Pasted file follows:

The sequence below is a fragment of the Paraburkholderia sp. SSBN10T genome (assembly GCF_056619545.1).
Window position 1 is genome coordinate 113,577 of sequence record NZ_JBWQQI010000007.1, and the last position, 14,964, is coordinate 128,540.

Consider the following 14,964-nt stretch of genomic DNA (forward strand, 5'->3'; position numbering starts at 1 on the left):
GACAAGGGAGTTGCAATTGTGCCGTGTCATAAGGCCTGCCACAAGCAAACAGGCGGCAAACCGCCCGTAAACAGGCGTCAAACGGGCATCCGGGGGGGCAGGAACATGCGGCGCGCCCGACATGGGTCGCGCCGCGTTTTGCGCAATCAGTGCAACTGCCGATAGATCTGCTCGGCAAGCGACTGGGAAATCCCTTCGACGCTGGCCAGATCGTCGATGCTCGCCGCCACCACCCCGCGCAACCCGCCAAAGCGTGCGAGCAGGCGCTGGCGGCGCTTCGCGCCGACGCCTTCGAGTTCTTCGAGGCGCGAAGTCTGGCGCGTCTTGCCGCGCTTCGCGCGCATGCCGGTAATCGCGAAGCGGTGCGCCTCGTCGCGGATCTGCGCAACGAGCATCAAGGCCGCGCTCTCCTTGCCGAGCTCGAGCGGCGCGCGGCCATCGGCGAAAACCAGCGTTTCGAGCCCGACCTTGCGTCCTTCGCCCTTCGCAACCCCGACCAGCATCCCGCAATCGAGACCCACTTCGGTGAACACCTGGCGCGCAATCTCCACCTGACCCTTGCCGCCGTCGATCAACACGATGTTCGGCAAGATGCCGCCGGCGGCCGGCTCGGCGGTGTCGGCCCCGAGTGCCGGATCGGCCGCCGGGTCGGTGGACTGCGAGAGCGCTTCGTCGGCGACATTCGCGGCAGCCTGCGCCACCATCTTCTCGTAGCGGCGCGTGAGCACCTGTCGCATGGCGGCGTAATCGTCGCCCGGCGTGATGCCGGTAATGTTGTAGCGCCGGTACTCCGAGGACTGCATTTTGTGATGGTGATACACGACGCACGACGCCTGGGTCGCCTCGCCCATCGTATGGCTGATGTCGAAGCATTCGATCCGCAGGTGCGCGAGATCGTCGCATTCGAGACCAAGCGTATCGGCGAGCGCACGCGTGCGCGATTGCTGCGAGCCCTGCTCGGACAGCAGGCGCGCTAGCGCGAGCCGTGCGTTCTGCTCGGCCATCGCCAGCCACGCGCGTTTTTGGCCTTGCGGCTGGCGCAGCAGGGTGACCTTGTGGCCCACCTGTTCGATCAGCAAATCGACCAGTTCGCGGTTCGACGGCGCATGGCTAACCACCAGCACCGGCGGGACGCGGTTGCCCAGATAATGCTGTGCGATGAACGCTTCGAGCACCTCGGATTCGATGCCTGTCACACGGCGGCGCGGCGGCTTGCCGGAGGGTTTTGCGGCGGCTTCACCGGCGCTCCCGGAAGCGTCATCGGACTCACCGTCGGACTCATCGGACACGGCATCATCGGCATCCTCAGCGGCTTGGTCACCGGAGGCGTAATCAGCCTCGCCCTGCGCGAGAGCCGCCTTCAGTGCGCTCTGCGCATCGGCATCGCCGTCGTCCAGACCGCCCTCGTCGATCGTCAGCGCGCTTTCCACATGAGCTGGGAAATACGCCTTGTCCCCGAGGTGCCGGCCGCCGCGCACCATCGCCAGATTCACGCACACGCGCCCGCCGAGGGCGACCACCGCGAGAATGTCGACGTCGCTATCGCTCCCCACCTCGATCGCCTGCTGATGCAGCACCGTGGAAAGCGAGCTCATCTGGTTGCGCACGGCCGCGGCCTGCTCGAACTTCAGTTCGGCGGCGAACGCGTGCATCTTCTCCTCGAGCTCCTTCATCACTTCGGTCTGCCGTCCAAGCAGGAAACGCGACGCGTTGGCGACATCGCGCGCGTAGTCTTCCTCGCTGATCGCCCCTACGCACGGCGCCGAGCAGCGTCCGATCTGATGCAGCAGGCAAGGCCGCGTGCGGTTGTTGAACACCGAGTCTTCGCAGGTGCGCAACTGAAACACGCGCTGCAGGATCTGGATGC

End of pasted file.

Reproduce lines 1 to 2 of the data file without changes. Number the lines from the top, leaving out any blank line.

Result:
The sequence below is a fragment of the Paraburkholderia sp. SSBN10T genome (assembly GCF_056619545.1).
Window position 1 is genome coordinate 113,577 of sequence record NZ_JBWQQI010000007.1, and the last position, 14,964, is coordinate 128,540.